Like most children, I lapped up Enid Blyton books. The famous five and the secret seven had my imagination working overtime. I also remember other books about a child called McGurk who was a child detective. Unlike most children, I also became obsessed with Sherlock Holmes and read the complete works from cover to cover umpteen times.

It was only later in life that I developed an interest in fantasy fiction. A colleague recommended the Dragonlance trilogy to me, which I loved at the time but it left me hungry for more. A friend recommended Magician by Raymond Feist which has to rank as one of the best fantasy novels of all time.

I enjoyed the hobbit and because of the seminal nature of Lord of the Rings, I tried to read that too, but I found it interminably slow. Other books I’ve read since have had the same pedestrian pace (such as the Dragonbone Chair trilogy) but for some reason,  I found them much less turgid.

Robin Hobb‘s assassin series was absolutely brilliant (until the ending which had me physically throwing the book across the room) and anyone who enjoys humour in a fantasy setting really owes it to themselves to read the Gentlemen Bastards series by Scott Lynch.

Combining a really good book with an environment that reflects the book’s content can make it seem much more real and relevant. Reading Pirates by Celia Rees whilst on a Caribbean cruse and The Terror by Dan Simmons whilst on a transatlantic voyage really transports you in a way that reading them at home in a comfortable armchair never would have done.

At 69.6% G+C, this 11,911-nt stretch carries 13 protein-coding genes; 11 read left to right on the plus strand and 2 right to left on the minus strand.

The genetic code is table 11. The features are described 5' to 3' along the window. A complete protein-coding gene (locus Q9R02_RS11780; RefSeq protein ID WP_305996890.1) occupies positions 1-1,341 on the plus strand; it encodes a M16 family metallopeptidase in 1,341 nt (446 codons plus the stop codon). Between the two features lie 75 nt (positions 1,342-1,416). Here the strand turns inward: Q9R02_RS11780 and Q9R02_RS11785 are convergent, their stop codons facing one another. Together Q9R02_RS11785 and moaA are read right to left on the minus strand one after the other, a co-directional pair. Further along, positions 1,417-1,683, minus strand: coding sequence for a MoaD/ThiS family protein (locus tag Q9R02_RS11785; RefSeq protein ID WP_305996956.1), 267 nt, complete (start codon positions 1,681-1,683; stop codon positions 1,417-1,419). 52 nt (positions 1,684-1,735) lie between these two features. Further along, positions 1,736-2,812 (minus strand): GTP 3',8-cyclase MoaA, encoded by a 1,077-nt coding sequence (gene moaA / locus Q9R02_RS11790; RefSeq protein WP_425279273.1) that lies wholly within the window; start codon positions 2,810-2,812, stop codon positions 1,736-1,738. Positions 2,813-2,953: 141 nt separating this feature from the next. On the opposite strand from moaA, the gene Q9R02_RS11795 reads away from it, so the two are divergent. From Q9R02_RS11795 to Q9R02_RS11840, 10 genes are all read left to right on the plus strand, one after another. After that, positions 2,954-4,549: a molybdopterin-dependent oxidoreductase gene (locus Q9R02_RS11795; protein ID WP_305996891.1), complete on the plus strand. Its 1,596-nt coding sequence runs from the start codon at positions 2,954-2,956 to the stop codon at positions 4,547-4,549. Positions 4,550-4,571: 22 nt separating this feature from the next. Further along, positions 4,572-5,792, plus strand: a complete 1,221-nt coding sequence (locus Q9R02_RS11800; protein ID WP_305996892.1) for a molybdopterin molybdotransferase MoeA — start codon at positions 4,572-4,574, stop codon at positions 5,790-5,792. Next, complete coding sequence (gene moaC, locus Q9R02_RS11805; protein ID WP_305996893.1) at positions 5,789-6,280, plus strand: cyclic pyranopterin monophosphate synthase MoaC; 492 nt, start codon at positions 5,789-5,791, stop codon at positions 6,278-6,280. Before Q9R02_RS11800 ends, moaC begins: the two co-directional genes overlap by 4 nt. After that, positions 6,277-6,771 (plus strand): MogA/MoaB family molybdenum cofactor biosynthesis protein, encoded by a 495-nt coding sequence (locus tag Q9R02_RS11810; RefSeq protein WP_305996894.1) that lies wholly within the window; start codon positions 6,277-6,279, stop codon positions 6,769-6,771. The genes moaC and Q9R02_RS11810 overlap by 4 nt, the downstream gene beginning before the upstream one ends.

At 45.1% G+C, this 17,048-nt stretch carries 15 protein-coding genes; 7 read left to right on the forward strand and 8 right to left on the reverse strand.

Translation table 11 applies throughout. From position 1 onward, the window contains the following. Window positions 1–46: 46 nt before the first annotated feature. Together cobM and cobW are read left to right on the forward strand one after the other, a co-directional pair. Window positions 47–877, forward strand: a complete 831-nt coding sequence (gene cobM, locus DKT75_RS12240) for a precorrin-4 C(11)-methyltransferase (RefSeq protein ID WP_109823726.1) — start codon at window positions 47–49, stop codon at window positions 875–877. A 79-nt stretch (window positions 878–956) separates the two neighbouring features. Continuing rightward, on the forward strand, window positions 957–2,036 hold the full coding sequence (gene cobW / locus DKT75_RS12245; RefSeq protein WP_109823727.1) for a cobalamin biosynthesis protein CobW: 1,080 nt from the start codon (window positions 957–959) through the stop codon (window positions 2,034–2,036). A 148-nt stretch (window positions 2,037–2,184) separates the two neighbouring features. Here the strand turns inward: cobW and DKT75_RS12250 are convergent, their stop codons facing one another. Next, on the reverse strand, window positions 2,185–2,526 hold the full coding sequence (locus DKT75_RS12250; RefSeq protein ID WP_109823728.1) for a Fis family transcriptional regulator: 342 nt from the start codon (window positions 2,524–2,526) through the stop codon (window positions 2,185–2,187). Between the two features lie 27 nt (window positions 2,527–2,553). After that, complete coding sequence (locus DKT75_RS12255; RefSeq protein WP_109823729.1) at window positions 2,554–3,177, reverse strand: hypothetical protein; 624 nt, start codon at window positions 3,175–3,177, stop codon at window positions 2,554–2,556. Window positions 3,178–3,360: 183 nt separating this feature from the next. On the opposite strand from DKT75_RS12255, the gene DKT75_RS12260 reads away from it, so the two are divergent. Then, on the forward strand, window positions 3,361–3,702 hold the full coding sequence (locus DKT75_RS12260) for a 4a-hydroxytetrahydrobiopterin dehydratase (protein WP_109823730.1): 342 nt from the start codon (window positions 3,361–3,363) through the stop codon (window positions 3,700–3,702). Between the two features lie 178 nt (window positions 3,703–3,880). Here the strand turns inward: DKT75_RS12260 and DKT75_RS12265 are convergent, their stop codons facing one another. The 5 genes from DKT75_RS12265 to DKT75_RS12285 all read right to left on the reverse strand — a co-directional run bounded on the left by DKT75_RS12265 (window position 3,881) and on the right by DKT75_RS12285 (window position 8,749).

So – what am I reading now? I am struggling with Steve Job’s biography. Maybe it’s because this is the first biography I have ever read, but to be honest I am really struggling. Nothing I have read so far endears me to the man. I can’t take away from his commercial legacy, but I find little in his character that appeals to me.

Time for something lighter I feel…

A Victorian Letter

Dearest

My Dearest Rachel,

It seems like so very long ago that I penned my first letter to you as we steamed out of the port of Falmouth and I must confess, there have been times when I have felt that this interminable sea voyage might never end. And yet, here we lie at anchor in Zanzibar. Although we have seen some strange places along the way, I feel that this must rank as quite the rummest place I have ever set my gaze upon.

The natives seem to come from everywhere and swarm all over the dockside, spewing forth in tiny vessels into the harbour. In noisy and very loud foreign voices, they hawk their wares. They seem to be selling everything from bananas and ivory through to humanity itself. Their skin takes on the hue of varnished mahogany and their hair is curled so tight that it looks almost bound to their scalps.

The ladies seem to have little or no modesty, for they walk around wearing next to nothing. Their large breasts hang pendulous in front of them and yet they seem completely oblivious. Perhaps it is the heat, for it has become progressively warmer the further the ship has ventured. Lady Alice fainted yesterday, and it took Captain Jacobs’ smelling salts and a small dose of Father Edwards’ “holy water” to bring her back into the land of the living.